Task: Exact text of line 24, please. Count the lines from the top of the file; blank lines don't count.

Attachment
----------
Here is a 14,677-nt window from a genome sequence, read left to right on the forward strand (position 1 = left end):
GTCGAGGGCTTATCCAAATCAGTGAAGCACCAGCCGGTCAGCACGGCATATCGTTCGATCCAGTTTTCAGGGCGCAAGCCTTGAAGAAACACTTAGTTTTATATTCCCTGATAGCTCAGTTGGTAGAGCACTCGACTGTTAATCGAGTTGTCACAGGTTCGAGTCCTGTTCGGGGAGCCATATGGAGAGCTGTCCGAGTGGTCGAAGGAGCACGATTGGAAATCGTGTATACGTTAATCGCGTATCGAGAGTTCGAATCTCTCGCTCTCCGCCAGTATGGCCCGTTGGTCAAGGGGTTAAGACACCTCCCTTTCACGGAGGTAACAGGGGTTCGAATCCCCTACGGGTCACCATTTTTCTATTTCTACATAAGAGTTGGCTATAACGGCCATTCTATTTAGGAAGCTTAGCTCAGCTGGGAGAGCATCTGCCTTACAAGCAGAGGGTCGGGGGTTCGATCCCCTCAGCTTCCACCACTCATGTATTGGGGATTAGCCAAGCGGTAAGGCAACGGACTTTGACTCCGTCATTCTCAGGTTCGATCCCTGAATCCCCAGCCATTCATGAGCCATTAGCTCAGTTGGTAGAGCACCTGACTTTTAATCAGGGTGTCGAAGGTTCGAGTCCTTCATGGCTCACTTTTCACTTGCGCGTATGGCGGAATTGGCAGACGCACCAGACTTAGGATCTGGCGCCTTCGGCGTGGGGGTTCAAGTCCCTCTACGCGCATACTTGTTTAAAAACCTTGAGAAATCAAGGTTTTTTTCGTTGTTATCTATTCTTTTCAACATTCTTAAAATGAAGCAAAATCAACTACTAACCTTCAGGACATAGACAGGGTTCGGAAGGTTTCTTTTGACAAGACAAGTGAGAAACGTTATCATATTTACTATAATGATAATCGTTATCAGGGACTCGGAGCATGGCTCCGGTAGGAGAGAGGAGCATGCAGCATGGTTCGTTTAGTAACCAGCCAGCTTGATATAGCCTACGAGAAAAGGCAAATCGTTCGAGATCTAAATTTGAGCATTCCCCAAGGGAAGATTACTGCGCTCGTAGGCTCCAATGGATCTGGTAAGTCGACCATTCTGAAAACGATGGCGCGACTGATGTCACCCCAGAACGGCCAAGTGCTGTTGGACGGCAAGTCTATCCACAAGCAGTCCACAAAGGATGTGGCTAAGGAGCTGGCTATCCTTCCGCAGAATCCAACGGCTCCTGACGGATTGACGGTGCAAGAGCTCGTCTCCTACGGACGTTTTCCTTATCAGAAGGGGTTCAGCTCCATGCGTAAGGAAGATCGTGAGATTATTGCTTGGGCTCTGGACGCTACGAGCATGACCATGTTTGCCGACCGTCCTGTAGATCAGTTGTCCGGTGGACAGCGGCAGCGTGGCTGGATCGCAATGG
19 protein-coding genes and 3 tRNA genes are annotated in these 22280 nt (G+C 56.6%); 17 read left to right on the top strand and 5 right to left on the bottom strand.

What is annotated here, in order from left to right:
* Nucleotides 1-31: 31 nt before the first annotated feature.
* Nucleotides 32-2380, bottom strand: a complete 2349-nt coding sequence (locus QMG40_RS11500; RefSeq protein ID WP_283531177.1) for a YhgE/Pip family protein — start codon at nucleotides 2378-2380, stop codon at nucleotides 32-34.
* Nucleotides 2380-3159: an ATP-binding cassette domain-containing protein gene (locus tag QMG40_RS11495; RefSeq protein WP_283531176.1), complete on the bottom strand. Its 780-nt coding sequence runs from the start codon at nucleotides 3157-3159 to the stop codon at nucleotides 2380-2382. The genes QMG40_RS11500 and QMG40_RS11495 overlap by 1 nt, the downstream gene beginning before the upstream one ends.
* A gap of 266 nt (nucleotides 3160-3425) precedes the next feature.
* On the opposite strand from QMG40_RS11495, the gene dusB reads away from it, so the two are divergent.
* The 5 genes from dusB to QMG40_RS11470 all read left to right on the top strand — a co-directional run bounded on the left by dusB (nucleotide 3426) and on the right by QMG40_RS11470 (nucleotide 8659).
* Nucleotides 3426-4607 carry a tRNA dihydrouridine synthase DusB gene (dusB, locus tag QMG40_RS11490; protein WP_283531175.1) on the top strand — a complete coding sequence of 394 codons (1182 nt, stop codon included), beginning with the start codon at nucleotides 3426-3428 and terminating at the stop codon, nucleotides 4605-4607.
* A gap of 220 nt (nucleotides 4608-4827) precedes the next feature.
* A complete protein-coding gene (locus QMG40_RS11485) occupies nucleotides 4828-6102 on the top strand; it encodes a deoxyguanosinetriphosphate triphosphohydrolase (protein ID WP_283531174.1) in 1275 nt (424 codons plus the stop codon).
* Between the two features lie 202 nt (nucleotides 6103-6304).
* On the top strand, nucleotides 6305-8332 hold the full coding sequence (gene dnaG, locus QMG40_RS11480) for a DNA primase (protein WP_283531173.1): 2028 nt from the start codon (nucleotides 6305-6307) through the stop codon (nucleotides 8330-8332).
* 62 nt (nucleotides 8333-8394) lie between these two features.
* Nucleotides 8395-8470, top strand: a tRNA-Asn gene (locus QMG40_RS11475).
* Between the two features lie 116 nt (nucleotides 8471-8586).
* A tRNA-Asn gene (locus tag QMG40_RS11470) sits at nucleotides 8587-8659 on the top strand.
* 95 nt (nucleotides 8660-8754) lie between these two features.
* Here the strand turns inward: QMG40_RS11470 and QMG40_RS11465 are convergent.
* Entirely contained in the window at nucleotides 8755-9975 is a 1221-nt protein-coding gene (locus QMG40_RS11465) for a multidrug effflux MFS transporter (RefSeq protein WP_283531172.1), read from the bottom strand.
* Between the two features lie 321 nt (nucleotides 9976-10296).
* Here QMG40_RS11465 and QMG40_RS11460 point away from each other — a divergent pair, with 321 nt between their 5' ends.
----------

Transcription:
* Here QMG40_RS11465 and QMG40_RS11460 point away from each other — a divergent pair, with 321 nt between their 5' ends.